JollyJack wrote:Why would you wait for several minutes for the Chief or Captain to get out of bed and come 10 decks down to the control room when the temperature at the ER deckhead (where all the cable trays are) is rising expotentially and cables are burning? Statistically, shit happens beween midnight and 0600, usually in bad weather.
Always inform the Bridge before stopping propulsion or generators, you may stop the fire spreading but run out of control into an LNG tanker or a passenger ship or a pointy rock.
Bridge have to assess BOTH the Fire and Navigation hazards to decide which has priority, relying on information from the Engineers on the state of the fire, how long they can keep the screw turning etc.
Even keeping the screw going for a few minutes may enable them to avoid a collision or pull out of a main channel to somewhere they can drop the pick relatively safely.
Big Pete's point is well taken but I think I know where JJ is going with this.
Hypothetically, maybe in the eyes of the law, in an emergency situation, when the Captain is not on the Bridge the Mate on watch is "In Full Command" of the vessel for the duration of his or her watch until relieved by the Captain or another Officer that has the Bridge as his or her Emergency Station. Likewise the Engineer on Watch is in "Full Command" of the Engine Room for the duration of his or her watch until relieved by the Chief or another Officer that has the Engine Room Control Position as his or her Emergency Station.. The Officers of the Watch are therefore responsible for making the critical decisions at the onset of an emergency situation, under the guidance of the Captain and or Chief, with respect to immediate navigational decisions and machinery operations until relieved. This responsibility of the Officers on Watch doesn't relieve the Captain or Chief of their ultimate Command responsibility but does buy time when every second counts.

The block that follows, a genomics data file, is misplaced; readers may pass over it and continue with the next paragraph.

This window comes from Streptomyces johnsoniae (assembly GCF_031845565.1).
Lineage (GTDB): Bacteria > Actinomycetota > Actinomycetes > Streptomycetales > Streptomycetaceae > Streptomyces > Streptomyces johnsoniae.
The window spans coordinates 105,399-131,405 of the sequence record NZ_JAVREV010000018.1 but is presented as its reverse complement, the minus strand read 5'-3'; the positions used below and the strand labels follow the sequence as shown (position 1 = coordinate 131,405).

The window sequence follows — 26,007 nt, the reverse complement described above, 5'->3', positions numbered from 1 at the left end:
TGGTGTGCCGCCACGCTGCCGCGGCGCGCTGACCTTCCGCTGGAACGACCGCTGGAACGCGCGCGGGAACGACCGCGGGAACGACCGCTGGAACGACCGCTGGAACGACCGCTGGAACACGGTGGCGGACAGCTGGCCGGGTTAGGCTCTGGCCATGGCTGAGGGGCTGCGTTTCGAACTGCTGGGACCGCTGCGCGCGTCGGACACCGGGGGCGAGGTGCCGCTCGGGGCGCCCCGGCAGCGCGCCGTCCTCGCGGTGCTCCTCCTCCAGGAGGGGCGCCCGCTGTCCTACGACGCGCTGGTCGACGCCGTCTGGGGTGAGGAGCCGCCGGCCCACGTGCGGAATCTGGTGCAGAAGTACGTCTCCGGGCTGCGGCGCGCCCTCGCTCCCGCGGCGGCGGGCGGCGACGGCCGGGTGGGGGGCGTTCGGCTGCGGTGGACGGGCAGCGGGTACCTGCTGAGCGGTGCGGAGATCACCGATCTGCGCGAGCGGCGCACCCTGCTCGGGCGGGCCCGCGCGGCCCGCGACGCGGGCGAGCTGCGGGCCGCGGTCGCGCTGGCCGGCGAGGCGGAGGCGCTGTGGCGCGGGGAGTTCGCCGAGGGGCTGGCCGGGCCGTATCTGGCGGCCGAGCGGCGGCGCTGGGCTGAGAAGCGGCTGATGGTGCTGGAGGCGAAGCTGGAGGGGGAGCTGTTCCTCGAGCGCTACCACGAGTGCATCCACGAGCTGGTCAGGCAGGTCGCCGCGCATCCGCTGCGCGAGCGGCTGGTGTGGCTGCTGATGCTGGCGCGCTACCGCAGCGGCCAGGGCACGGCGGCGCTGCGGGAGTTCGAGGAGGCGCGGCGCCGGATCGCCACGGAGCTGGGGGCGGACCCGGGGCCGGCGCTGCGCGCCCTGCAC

Now in this era of Procedure Manuals and Check Lists for just about everything including CYA protection. Guidance for these critical decisions ideally are supposed to be detailed out in documents Everyone
is obliged to read and signs off on when first joining a vessel and re-familiarize themselves with on a regular basis and through practice during drills. Namely the "Captain's Standing Orders or Bridge Emergency Procedure Manual, Emergency Situation Voyage Plan Protocols and Captain's Night Order Book", along with the "Chief's Standing Orders, or Engine Room Emergency Procedure Manual and Chief's Night Order Book".
Troubleshooting 101 "Don't over think it - K.I.S.S. it"